One of the world's most renowned mathematicians showed how he solved the 160-year-old Riemann hypothesis at a lecture on Monday — and he will be awarded $1 million if his solution is confirmed.

Sir Michael Atiyah, who has won the two biggest prizes in mathematics — the Fields Medal and Abel Prize — took the stage at the Heidelberg Laureate Forum in Germany on Monday to present his work.

To solve the hypothesis you need to find a way to predict the occurrence of every prime number, even though primes have historically been regarded as randomly distributed.

Aityah's solution will need to be checked by other mathematicians and then published before it is fully accepted and he can claim the prize from the Clay Mathematics Institute of Cambridge.

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## Monday, September 24, 2018

### Every Positive Integer Is A Sum Of Three Palindromes

For integer g ≥ 5, we prove that any positive integer can be written as a sum of three palindromes in base g.

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Labels:
algorithm,
palindrome,
proofs

## Wednesday, August 01, 2018

### "Nobel of Mathematics" Stolen Minutes After Awarded

One of the winners of the award known as the Nobel Prize for mathematics had his gold medal stolen minutes after it was given to him. Caucher Birkar, a Kurdish refugee turned Cambridge University math professor, was among four winners of the prestigious Fields Medal on Wednesday in Rio de Janeiro.

It was an embarrassing debut for crime-ridden Rio, the first Latin American city ever to host the Fields ceremony, which takes place every four years. Less than an hour had passed since Birkar, a 40-year-old specialist in algebraic geometry, had been handed his 14-karat gold medal when his briefcase went missing.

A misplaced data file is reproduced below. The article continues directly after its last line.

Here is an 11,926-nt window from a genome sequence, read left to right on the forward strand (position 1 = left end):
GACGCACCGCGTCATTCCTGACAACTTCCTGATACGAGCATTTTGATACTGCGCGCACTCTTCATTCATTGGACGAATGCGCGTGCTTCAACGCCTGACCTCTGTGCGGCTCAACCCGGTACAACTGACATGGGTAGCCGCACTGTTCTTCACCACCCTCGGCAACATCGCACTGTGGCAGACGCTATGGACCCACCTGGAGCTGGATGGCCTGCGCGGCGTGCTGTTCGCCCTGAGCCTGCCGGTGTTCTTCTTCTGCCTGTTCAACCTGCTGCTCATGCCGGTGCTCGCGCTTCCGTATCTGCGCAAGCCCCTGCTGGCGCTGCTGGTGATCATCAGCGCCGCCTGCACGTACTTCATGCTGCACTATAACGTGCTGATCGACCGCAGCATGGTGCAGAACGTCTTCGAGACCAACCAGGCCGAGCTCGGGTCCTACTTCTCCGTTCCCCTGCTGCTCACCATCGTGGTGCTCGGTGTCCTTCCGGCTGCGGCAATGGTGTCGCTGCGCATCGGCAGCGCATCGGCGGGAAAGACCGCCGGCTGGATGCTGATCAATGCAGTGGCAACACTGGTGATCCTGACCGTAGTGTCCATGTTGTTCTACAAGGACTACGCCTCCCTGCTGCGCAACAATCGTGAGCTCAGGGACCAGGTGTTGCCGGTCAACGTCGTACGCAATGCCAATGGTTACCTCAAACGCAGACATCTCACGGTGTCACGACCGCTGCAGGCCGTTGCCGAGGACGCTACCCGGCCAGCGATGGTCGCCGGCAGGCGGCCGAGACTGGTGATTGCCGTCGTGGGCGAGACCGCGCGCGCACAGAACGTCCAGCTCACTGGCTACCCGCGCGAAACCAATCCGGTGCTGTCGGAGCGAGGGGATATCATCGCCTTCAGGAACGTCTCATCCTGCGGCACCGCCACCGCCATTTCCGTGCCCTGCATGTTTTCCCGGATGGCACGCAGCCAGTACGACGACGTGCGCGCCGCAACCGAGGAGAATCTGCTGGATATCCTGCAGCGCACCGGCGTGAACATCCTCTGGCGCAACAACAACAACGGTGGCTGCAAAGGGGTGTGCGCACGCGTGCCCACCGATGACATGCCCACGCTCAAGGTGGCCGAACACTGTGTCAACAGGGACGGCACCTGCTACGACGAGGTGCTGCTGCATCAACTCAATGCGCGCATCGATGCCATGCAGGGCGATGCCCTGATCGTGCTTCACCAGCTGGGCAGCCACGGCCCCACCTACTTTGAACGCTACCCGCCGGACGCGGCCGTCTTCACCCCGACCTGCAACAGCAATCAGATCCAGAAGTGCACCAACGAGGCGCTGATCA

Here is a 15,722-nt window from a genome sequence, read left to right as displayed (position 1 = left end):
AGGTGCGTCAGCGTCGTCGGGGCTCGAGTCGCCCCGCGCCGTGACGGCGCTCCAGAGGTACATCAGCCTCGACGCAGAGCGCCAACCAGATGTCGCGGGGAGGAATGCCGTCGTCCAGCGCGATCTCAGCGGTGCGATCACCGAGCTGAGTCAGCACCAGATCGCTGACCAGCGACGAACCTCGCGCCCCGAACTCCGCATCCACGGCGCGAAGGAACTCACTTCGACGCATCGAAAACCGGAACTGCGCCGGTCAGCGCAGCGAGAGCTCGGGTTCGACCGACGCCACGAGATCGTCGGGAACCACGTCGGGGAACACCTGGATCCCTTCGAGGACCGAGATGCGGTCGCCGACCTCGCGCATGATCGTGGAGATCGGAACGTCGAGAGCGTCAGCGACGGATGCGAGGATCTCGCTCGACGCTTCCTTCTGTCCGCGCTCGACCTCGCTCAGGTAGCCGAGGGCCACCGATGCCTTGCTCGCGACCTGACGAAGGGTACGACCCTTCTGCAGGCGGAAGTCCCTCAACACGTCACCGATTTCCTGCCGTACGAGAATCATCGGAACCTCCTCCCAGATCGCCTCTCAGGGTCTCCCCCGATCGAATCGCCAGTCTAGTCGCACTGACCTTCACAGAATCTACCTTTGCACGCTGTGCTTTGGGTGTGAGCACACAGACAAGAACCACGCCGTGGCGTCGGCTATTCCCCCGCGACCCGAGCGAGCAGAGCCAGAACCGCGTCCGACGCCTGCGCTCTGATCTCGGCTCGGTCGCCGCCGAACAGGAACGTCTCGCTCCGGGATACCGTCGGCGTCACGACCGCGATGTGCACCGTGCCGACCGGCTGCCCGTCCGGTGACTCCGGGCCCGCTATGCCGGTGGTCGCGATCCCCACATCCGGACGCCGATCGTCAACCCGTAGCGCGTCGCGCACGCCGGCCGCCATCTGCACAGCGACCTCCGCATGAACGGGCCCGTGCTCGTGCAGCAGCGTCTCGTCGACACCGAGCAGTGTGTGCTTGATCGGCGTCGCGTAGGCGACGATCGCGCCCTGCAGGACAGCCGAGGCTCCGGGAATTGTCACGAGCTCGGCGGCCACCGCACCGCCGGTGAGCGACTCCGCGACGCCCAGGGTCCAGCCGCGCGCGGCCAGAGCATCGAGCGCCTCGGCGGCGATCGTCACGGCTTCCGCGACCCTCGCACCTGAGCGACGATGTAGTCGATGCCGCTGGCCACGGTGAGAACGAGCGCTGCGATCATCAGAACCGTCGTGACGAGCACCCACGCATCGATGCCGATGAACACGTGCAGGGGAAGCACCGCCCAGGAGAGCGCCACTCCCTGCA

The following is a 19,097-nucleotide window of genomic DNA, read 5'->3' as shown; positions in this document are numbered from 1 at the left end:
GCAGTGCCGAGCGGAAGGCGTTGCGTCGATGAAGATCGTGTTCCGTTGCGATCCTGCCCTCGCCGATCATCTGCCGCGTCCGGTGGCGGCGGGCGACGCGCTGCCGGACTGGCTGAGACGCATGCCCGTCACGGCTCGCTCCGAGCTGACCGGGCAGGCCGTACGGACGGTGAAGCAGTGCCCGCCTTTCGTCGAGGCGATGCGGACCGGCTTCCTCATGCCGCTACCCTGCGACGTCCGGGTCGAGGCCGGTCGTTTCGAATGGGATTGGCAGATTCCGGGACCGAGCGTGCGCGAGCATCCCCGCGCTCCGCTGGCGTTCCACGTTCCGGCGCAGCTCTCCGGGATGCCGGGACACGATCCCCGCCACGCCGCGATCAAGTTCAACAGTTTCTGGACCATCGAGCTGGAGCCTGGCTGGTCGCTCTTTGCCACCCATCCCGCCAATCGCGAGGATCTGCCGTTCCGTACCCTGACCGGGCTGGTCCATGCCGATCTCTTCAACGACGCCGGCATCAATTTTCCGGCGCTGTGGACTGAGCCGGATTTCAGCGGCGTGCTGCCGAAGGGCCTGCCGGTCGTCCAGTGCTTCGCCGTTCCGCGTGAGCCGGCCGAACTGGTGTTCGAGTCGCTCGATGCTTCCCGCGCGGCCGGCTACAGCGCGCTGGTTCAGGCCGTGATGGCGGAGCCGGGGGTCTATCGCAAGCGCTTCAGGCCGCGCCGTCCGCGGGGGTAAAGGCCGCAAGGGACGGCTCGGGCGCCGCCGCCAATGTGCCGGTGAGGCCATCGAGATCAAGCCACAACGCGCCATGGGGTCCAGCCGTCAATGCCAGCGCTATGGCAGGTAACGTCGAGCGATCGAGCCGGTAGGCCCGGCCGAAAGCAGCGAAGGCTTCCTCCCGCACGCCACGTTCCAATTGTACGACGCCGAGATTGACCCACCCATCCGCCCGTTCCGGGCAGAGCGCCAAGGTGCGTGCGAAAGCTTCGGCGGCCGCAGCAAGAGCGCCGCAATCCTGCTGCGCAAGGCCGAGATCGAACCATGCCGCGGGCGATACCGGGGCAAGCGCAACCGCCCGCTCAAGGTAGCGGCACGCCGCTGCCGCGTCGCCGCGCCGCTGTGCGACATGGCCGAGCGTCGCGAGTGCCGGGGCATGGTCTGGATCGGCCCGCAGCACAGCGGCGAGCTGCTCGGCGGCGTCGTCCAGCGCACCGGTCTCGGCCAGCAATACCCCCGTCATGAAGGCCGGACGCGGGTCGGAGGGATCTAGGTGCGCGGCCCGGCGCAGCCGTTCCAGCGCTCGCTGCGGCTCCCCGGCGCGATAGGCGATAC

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It was an embarrassing debut for crime-ridden Rio, the first Latin American city ever to host the Fields ceremony, which takes place every four years. Less than an hour had passed since Birkar, a 40-year-old specialist in algebraic geometry, had been handed his 14-karat gold medal when his briefcase went missing.

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## Friday, March 23, 2018

### Creator of 'Grand Unified Theory of Mathematics' Wins Prestigious Math Prize

A mathematician who developed what some consider the "grand unified theory of mathematics" has won one of the most prestigious prizes in mathematics.

Robert Langlands, an emeritus professor at the Institute for Advanced Study at Princeton University, has won the Abel Prize, a prestigious mathematics prize that honors a lifetime of groundbreaking work, organizers of the prize announced yesterday (March 20).

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Robert Langlands, an emeritus professor at the Institute for Advanced Study at Princeton University, has won the Abel Prize, a prestigious mathematics prize that honors a lifetime of groundbreaking work, organizers of the prize announced yesterday (March 20).

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Labels:
Abel Prize,
award,
mathematician,
prize

## Wednesday, February 14, 2018

### The Science of Magic Angle Sculptures